Ageing and Gerontology after 1945: Situating the Soviet Case
December 05-06, 2019
Liverpool John Moores University, Liverpool
Moot Room, John Foster Building, L3 5UZ
On 5-6 December 2019 we hosted our first workshop: “Ageing and Gerontology after 1945: Situating the Soviet Case.” The event brought together scholars working on ageing in Russia and the Soviet Union as well as in the UK, Germany and Czechoslovakia in order to reflect on the place of the Soviet Union in the wider global constellation of ageing and gerontology, paying particular attention to key issues in the topic such as mental health of older people or ageing and gender.
The first day of the conference was dedicated to discussion of key issues in gerontology and international comparisons. In the opening keynote Professor Susan Pickard set the scene for the later conversations by exploring some of the leading topics and theories in contemporary gerontology. Some of the themes that emerged from her paper, such as the life course framework or the polarity between active ageing and frailty, were to come back throughout the conference.
The keynote was followed by the papers by Professor Pat Thane, who spoke about the development of gerontology and attitudes towards ageing in twentieth century Britain, and by Dr James Chappel, who compared the approaches to old age and retirement in post-war East and West Germany. The next panel focused on the Soviet case. Dr Susan Grant talked about the geriatric services for Soviet older citizens and Dr Isaac Scarborough traced the development of Soviet gerontology and geriatrics, placing it in international context. Both panels sparked discussion on the suitability of comparing the Soviet Union to East Germany or Britain, on relationships between approaches to ageing and related policies adopted by different countries and on whether the Soviet case should be perceived as exceptional or consistent with the international trends. The theme of active ageing was also prominent in the conversation and discussed in the context of various countries, with a particular attention paid to the issue of continued employment in old age.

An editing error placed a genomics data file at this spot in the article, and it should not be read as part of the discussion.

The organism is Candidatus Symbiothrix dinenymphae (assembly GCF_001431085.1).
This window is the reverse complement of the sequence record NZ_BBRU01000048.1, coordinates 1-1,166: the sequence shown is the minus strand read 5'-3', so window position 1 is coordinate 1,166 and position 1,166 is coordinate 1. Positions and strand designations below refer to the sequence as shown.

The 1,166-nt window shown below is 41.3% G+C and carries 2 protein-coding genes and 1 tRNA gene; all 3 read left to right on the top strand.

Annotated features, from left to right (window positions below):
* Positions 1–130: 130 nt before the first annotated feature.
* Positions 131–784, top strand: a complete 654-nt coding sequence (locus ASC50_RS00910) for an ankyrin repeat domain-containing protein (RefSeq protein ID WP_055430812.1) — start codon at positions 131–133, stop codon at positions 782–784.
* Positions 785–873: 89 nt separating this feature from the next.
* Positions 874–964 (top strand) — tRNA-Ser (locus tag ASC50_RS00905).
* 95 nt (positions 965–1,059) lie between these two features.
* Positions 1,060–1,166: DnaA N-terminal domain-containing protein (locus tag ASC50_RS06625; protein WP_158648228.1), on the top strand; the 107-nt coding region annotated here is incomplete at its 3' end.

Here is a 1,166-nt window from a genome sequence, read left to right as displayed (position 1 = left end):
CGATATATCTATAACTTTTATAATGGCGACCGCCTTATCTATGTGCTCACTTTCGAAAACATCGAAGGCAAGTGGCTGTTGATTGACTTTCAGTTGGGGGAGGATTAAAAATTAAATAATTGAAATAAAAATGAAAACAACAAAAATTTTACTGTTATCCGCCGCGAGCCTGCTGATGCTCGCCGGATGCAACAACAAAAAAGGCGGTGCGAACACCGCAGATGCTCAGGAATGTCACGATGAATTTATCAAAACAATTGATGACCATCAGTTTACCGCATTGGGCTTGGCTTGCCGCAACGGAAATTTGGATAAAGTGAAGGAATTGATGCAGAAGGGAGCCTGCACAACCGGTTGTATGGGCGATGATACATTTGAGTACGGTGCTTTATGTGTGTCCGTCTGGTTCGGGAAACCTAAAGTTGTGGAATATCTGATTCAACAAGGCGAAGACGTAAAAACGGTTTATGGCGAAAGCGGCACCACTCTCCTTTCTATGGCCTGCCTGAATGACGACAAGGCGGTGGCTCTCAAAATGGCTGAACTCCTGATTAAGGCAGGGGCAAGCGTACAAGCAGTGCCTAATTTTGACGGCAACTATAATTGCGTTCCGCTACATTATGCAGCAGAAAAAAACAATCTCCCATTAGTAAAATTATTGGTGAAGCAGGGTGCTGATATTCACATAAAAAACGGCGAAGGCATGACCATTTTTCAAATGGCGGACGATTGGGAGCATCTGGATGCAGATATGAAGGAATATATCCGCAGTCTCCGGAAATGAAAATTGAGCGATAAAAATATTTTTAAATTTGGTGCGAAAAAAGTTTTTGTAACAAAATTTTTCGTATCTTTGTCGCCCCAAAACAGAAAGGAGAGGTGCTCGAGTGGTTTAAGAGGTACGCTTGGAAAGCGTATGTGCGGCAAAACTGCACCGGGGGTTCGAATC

The second day of the workshop was opened by Dr Botakoz Kassymbekova and Dr Alissa Klots, who both spoke about the experiences of older women living in Soviet Russia. Discussions in this panel raised interesting questions about subjectivities, sources, and what it meant to be an older “Soviet” citizen, and woman, in late socialist Russia. This was followed by a panel on mental health and ageing with three presenters – Dr Aleksandra Brokman, Dr Claire Hilton, and Andrea Belehradova – providing stimulating comparative discussion on approaches to older people’s mental health in the Soviet Union, Great Britain, and Czechoslovakia. Some of the main issues touched on in discussions included institutional structures, metaphors and the language used to describe ageing, developments in defining old age-illnesses (for example, dementia), active ageing, and sexuality and gender.
Drawing the event to a close, Professor Stephen Lovell, Professor Elena Zdravomyslova, Dr Susan Grant, and Professor Donald Filtzer outlined some of the major themes and findings of the workshop. These were wide ranging and included questions about what was distinct or unique about the Soviet or socialist case, the role of modernisation, the life course, gender, active citizenship, and the impact of the Second World War. Overall, the workshop was thought-provoking and productive, and showed that the subject of ageing is one that sparks much debate among scholars across disciplines. As the first project event, the workshop’s lively and in-depth discussions provided much food for thought for the “Growing Old” team. We are very grateful to all who contributed to its success. We now look forward to the second event, organized by Dr Isaac McKean Scarborough and taking place in May 2020.
Aleksandra Brokman and Susan Grant
This event is generously supported by the Wellcome Trust, BASEES and LJMU.